Having the art historians’ conference as the forum for this session was especially important to us as our conversations in Leeds had regularly focused on the different approaches and languages that come out of art practice compared to art history. Thinking between and across them, the session asked how manual work and its philosophy have been understood by artists themselves as well as writers. It asked what could be learned from each other – between the studio and the study, so to speak – what connections could be drawn between different kinds of ‘manual thinking’ and attitudes to making. The session comprised presentations by both artists and art historians (which was in itself relatively unusual for an AAH conference) and across the two days we heard about different ways of articulating historical and contemporary sculptural practice: about different kinds of tools, hands, studios, schools and different kinds of artistic knowledge. The majority of papers dealt with twentieth and twenty-first century sculpture, but there were contributions that examined the articulation of particular sculptural practices in the 18th and 19th centuries. By bringing together historians and contemporary practitioners we aimed to open up discussion of the different aspects of sculptural ‘tooling’, both inside the studio and beyond it. Alongside papers by artists Edward Allington, Elizabeth Presa and Cecile Johnson-Soliz (who sadly couldn’t join us on the day), were contributions from Jyrki Siukonen, Tomas Macsotay, Ann Compton, Christina Ferando, David Getsy, Nina Gülicher, Janice Hitchens, Peter Muir and, finally, JMC co-editor Glenn Adamson, who concluded the two-day session with a paper called ‘A Dirty Shame: Guilty Pleasures in Contemporary Studio Practice’.[1]

The Journal of Modern Craft seemed an interesting place to publish a selection of these conference papers because the questions our session raised about ‘sculpture’ go right to the heart of what we might indeed mean by ‘sculptural practice’ today – questions which have an equal urgency for our understanding of ‘craft’. In the post-conference discussion session, we commented on the often unfortunate fate of the words ‘sculpture’ and ‘craft’ in the minds of many commentators today, seen as either too elitist and recherché, or too ubiquitous and lacking in aesthetic merit. In keeping with this, we decided to select papers from the session that connected most strongly with this double relevance, whilst also including texts that reflected upon the tools and languages of sculpture making, addressing the different meanings of materials, processes and non-verbal ways of articulating sculptor’s practice.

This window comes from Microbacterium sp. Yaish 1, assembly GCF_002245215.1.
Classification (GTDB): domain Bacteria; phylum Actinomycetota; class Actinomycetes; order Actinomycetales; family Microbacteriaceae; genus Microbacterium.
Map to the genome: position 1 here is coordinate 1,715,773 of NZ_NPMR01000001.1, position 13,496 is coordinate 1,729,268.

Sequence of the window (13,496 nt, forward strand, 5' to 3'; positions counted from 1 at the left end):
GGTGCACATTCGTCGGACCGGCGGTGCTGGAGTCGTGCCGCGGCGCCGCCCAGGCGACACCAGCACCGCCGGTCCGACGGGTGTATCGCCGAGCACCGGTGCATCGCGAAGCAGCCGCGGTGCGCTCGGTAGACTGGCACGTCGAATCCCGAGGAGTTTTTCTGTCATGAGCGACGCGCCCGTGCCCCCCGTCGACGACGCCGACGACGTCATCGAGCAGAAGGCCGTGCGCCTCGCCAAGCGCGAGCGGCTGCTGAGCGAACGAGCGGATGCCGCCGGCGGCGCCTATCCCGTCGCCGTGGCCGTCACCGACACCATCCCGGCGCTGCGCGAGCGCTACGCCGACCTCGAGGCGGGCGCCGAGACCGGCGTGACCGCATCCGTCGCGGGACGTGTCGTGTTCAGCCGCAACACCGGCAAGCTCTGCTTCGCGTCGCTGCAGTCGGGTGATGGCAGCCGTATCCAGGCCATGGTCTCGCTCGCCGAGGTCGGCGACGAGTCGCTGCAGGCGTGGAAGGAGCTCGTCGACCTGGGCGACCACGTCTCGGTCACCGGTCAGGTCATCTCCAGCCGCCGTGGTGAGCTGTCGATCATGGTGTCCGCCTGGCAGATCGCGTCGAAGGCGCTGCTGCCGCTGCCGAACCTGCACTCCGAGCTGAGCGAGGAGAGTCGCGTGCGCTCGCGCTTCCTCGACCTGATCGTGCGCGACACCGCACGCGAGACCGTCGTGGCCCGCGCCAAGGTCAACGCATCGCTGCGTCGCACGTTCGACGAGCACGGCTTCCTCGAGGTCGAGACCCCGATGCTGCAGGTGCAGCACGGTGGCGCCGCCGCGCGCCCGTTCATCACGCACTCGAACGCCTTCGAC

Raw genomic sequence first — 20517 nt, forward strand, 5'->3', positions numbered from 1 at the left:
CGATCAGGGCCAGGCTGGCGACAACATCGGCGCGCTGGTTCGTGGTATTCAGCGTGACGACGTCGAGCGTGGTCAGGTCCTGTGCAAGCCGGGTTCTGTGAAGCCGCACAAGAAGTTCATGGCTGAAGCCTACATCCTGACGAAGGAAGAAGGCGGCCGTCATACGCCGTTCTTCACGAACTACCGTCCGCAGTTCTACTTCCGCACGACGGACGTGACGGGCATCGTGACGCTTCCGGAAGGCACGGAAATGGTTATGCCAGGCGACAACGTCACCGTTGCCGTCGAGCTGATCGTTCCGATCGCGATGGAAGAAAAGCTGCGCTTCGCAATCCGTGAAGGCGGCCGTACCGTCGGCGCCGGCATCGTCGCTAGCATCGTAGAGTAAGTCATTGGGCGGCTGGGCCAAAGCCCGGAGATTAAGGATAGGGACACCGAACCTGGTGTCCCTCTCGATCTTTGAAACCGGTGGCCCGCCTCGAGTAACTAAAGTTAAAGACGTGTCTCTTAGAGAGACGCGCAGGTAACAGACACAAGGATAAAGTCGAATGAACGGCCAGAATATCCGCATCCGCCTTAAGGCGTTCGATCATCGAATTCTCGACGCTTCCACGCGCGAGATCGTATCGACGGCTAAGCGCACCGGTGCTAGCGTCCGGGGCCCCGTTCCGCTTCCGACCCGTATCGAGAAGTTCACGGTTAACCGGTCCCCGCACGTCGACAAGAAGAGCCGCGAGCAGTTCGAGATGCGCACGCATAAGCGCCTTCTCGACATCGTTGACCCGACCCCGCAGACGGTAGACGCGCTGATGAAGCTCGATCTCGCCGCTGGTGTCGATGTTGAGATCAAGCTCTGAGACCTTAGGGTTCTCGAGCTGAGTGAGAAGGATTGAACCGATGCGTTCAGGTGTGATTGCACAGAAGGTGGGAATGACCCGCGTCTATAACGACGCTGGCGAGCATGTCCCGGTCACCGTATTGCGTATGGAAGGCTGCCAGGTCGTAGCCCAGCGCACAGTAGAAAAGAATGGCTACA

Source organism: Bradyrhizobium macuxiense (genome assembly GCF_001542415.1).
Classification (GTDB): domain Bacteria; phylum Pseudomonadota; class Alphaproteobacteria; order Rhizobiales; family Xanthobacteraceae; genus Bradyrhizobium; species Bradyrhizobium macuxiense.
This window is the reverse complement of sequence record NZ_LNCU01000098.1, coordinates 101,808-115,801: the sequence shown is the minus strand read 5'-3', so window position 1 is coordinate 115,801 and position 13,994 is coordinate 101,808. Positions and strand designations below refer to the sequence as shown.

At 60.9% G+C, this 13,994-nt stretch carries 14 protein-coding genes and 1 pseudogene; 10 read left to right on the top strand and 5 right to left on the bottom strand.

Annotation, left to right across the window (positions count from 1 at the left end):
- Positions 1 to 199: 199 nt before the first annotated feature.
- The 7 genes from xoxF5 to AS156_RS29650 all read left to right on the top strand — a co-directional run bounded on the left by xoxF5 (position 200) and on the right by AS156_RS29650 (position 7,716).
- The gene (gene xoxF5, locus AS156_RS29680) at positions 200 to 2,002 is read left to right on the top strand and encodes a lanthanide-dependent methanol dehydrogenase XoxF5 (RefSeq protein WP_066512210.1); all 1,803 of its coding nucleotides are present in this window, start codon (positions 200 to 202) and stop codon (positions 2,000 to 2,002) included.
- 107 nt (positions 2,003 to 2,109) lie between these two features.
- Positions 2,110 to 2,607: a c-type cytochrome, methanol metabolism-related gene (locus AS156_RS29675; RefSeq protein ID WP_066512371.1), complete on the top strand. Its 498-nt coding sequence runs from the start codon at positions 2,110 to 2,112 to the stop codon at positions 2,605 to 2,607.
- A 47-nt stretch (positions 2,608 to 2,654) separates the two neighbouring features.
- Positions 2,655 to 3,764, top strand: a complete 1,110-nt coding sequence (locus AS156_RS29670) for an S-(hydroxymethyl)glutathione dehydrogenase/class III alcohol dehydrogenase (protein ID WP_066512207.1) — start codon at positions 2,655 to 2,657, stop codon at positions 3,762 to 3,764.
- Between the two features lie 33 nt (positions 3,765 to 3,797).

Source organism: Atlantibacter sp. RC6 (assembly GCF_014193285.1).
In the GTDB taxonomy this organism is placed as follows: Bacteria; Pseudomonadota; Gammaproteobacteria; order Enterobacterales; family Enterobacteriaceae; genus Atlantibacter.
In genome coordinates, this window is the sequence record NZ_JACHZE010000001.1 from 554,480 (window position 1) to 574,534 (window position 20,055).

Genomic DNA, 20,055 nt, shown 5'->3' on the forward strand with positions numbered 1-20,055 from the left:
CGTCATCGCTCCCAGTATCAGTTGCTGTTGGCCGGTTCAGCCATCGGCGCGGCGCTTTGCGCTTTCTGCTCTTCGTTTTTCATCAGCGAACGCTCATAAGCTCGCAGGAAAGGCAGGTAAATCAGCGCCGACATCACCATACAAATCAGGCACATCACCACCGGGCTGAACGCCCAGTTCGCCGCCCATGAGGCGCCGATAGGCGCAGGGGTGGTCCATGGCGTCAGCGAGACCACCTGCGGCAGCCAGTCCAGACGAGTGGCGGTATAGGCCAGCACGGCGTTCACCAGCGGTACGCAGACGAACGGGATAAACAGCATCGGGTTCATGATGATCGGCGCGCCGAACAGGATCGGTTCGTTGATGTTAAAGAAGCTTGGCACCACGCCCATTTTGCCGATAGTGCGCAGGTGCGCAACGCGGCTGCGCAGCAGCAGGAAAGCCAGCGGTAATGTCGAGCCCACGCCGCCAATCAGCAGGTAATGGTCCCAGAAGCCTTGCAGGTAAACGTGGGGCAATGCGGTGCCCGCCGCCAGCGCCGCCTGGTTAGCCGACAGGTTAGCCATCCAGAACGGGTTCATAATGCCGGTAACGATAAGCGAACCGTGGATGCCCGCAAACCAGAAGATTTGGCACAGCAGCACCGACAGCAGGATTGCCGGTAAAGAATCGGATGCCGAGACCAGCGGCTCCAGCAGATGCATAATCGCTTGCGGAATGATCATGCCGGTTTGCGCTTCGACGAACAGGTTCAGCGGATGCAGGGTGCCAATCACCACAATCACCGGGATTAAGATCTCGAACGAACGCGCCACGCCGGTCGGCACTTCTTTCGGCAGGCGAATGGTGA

The shift from discussions of academic sculpture and its traditional separation of invention and execution toward what were believed to be more ‘direct’, ‘honest’ and ‘expressive’ working methods, (from Auguste Rodin to Constantin Brancusi, for example), resulted in major changes in understanding of both studio practice and sculptural rhetoric. Modern sculpture practice could be promoted as an independent, solitary and even meditative exercise. The language of sculpture making that this generated, however, coexisted with other pedagogies, manuals and textbooks of the day, as well as with other art critical and historical accounts of sculpture. The backgrounds to these issues are addressed in the first section of the journal, in the texts of Jyrki Siukonen, who provides an introduction to the journal, and those of art historians Tomas Macsotay, Nina Gülicher and Ann Compton.

These historical changes in sculptors’ vocabularies – material, visual and conceptual – challenge us to ask how manual work and its philosophy have been understood by makers themselves, and by those who have taught and studied it – and also by those who continue to do so today. In keeping with this, the journal concludes with three texts by contemporary sculptors – Edward Allington, Cecile Johnson-Soliz and Krysten Cunningham – each of whom discuss the meanings and languages of their sculpture and of their processes today.


Jon Wood is an art historian who specialises in twentieth-century and contemporary sculpture. He coordinates the research programme and curates exhibitions at the Henry Moore Institute in Leeds.

[1] Adamson’s paper has been published as ‘Analogue Practice’ in Michelle Grabner and Mary Jane Jacob, The Studio Reader (Chicago: University of Chicago Press, 2010).